• 235. Certainly the last thousand years, or less, would not seem to tell us much of particular interest, or relevance. That however, is a mute point, &quot;relevance&quot;. What is wanted here is a timescale to produce a result, nothing more. A &quot;hockey stick&quot; plot. So, let us reduce the timescale to see if we can produce the “desired” result.
  • 236. Omitted time period of ice core record. On this plot what is the new time scale.
  • 237. The complete Greenland ice core data set for the last 10,500 years.
  • 238. The complete Greenland ice core data set for the last 10,500 years. This time period has “removed” the ice age, so the scaling of temperature needed to include ice age temperature variation can (has to) be reduced.
  • 239. The complete Greenland ice core data set for the last 10,500 years. The temperature scale needed to plot this smaller part of the data set can be reduced from, (including ice age) Full plot = -28C to -54C = 26 degrees. to, (present interglacial or Holcene) 10,500 = -28.5C to -33C = 4.5 degrees.
  • 240. The complete Greenland ice core data set for the last 10,500 years. The temperature scale needed to plot this smaller part of the data set can be reduced from, (including ice age) Full plot = -28C to -54C = 26 degrees. to, (present interglacial or Holcene) 10,500 = -28.5C to -33C = 4.5 degrees.
  • 241. The complete Greenland ice core data set for the last 10,500 years. The temperature scale needed to plot this smaller part of the data set can be reduced from, (including ice age) Full plot = -28C to -54C = 26 degrees. to, (present interglacial or Holcene) 10,500 = -28.5C to -33C = 4.5 degrees.
  • 242. The complete Greenland ice core data set for the last 10,500 years. The temperature scale needed to plot this smaller part of the data set can be reduced from, (including ice age) Full plot = -28C to -54C = 26 degrees. to, (present interglacial or Holcene) 10,500 = -28.5C to -33C = 4.5 degrees.
  • 243. The complete Greenland ice core data set for the last 10,500 years.
  • 244. The complete Greenland ice core data set for the last 10,500 years. The present interglacial period, called the Holocene.
  • 245. The complete Greenland ice core data set for the last 4,016 years.
  • 246. The complete Greenland ice core data set for the last 4,016 years. Less than half of the Holocene.
  • 247. Omitted time period of ice core record. On this plot what is the new time scale.
  • 248. The complete Greenland ice core data set for the last 2,006 years.
  • 249. The complete Greenland ice core data set for the last 2,006 years. Less than 2 tenths of the Holocene.
  • 250. Omitted time period of ice core record. On this plot what is the new time scale.
  • 251. The complete Greenland ice core data set for the last 2,006 years. A longer time period for Mann et al would of presented another &quot;problem&quot; period.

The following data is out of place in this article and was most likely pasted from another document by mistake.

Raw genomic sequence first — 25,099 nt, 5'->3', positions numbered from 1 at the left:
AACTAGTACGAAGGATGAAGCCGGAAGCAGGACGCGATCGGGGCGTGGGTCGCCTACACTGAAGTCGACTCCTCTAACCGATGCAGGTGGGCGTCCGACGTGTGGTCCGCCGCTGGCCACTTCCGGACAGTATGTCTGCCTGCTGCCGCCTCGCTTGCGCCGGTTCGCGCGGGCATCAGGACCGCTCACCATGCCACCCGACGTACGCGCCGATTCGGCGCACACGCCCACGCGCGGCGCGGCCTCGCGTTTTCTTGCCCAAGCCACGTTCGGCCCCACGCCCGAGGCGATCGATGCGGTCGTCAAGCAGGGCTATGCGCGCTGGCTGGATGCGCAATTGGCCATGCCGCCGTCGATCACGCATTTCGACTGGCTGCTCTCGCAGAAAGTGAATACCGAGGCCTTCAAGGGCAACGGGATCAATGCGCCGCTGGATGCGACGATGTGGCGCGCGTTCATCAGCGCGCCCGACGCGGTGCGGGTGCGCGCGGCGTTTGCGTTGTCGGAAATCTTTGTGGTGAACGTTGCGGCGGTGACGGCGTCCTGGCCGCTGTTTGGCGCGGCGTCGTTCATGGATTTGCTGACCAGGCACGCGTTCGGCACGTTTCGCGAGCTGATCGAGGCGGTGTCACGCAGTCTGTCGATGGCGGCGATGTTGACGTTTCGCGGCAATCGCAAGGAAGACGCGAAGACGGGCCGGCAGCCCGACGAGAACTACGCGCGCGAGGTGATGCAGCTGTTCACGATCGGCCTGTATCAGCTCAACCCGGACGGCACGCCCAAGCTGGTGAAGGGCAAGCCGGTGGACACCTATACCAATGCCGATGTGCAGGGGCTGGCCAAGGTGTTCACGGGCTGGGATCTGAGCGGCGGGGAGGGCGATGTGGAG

• 252. The complete Greenland ice core data set for the last 2,006 years. Rather than just the one.
  • 253. The complete Greenland ice core data set for the last 2,006 years. Choosing a shorter timescale meant less “processing”….
  • 254. The complete Greenland ice core data set for the last 2,006 years.
  • 255. The complete Greenland ice core data set for the last 2,006 years. Reducing the time scale to a mere 751 years has an effect though.
  • 256. Reducing the timescale to 751 years... 751 divided by 10,500 times 100 = 7.152 % of the Holocene time period.
  • 257. Reducing the timescale to 751 years... 751 divided by 10,500 times 100 = 7.152 % of the Holocene time period.
  • 258. Reducing the timescale to 751 years... 751 divided by 10,500 times 100 = 7.152 % of the Holocene time period. RIDICULOUS.
  • 259. Mann et al's timescale 1,000 years... 1,000 divided by 10,500 times 100 = 9.523 % of the Holocene time period.
  • 260. Mann et al's timescale 1,000 years... 1,000 divided by 10,500 times 100 = 9.523 % of the Holocene time period.
  • 261. Mann et al's timescale 1,000 years... 1,000 divided by 10,500 times 100 = 9.523 % of the Holocene time period. Not much less RIDICULOUS.
  • 262. The complete Greenland ice core data set for the last 751 years. Timescale alone though can “deal” with it..
  • 263. Omitted time period of ice core record. On this plot what is the new time scale.
  • 264. The complete Greenland ice core data set of 49,981 years Before Present, down to the last 751 years. Mann, what happened to the “wiggly-ness”.. Timescale has quite an effect on the plots. I doubt it effects the climate much though.
  • 265. 3 - Temperature scale choice.
  • 266. Temperature Scaling Always useful to emphasize or hide want you want or do not want to &quot;show&quot; in a plot or graph. If, for instance you have picked or used (or &quot;made&quot; by &quot;processing techniques&quot;) a data set that shows little variation. Then careful scaling can create the impression it shows variation, when really there is too little... (Hint - Watch the vertical scale)
  • 267. The complete Greenland ice core data set for the last 751 years. This can become..
  • 268. The complete Greenland ice core data set for the last 751 years. this